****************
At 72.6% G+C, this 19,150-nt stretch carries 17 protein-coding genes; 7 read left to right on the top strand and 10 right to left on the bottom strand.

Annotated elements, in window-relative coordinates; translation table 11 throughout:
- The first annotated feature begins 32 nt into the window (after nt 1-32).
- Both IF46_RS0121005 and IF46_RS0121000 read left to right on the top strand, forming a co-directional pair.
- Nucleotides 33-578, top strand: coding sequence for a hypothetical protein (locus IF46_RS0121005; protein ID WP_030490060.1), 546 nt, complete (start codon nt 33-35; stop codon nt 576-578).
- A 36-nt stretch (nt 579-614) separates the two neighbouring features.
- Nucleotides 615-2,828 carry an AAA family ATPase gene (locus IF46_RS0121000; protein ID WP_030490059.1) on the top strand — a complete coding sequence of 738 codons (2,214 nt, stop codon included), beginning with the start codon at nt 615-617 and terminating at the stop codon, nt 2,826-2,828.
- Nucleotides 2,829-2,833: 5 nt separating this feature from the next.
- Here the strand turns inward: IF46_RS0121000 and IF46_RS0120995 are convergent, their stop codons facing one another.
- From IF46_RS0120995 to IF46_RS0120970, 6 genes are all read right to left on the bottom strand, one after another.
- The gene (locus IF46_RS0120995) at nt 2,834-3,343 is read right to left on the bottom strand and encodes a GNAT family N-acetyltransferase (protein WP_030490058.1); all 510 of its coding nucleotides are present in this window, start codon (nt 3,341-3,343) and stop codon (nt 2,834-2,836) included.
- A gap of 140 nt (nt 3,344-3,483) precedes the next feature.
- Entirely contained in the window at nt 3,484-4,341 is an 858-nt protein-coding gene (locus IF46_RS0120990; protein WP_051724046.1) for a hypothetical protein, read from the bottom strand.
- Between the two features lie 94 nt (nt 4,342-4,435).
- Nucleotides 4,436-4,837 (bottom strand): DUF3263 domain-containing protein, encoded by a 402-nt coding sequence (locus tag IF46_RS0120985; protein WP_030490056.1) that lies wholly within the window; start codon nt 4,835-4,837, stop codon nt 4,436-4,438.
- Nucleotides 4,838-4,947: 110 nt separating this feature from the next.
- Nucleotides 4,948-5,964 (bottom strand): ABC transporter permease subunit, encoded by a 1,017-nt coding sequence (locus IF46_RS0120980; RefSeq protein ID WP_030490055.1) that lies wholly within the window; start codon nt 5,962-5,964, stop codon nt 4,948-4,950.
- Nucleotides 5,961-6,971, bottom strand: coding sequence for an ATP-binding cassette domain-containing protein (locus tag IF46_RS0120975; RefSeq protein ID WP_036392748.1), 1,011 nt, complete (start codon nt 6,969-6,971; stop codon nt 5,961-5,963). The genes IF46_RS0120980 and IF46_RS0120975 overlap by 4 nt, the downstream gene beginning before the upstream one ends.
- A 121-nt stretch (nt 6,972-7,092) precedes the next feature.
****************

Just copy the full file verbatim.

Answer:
At 72.6% G+C, this 19,150-nt stretch carries 17 protein-coding genes; 7 read left to right on the top strand and 10 right to left on the bottom strand.

Annotated elements, in window-relative coordinates; translation table 11 throughout:
- The first annotated feature begins 32 nt into the window (after nt 1-32).
- Both IF46_RS0121005 and IF46_RS0121000 read left to right on the top strand, forming a co-directional pair.
- Nucleotides 33-578, top strand: coding sequence for a hypothetical protein (locus IF46_RS0121005; protein ID WP_030490060.1), 546 nt, complete (start codon nt 33-35; stop codon nt 576-578).
- A 36-nt stretch (nt 579-614) separates the two neighbouring features.
- Nucleotides 615-2,828 carry an AAA family ATPase gene (locus IF46_RS0121000; protein ID WP_030490059.1) on the top strand — a complete coding sequence of 738 codons (2,214 nt, stop codon included), beginning with the start codon at nt 615-617 and terminating at the stop codon, nt 2,826-2,828.
- Nucleotides 2,829-2,833: 5 nt separating this feature from the next.
- Here the strand turns inward: IF46_RS0121000 and IF46_RS0120995 are convergent, their stop codons facing one another.
- From IF46_RS0120995 to IF46_RS0120970, 6 genes are all read right to left on the bottom strand, one after another.
- The gene (locus IF46_RS0120995) at nt 2,834-3,343 is read right to left on the bottom strand and encodes a GNAT family N-acetyltransferase (protein WP_030490058.1); all 510 of its coding nucleotides are present in this window, start codon (nt 3,341-3,343) and stop codon (nt 2,834-2,836) included.
- A gap of 140 nt (nt 3,344-3,483) precedes the next feature.
- Entirely contained in the window at nt 3,484-4,341 is an 858-nt protein-coding gene (locus IF46_RS0120990; protein WP_051724046.1) for a hypothetical protein, read from the bottom strand.
- Between the two features lie 94 nt (nt 4,342-4,435).
- Nucleotides 4,436-4,837 (bottom strand): DUF3263 domain-containing protein, encoded by a 402-nt coding sequence (locus tag IF46_RS0120985; protein WP_030490056.1) that lies wholly within the window; start codon nt 4,835-4,837, stop codon nt 4,436-4,438.
- Nucleotides 4,838-4,947: 110 nt separating this feature from the next.
- Nucleotides 4,948-5,964 (bottom strand): ABC transporter permease subunit, encoded by a 1,017-nt coding sequence (locus IF46_RS0120980; RefSeq protein ID WP_030490055.1) that lies wholly within the window; start codon nt 5,962-5,964, stop codon nt 4,948-4,950.
- Nucleotides 5,961-6,971, bottom strand: coding sequence for an ATP-binding cassette domain-containing protein (locus tag IF46_RS0120975; RefSeq protein ID WP_036392748.1), 1,011 nt, complete (start codon nt 6,969-6,971; stop codon nt 5,961-5,963). The genes IF46_RS0120980 and IF46_RS0120975 overlap by 4 nt, the downstream gene beginning before the upstream one ends.
- A 121-nt stretch (nt 6,972-7,092) precedes the next feature.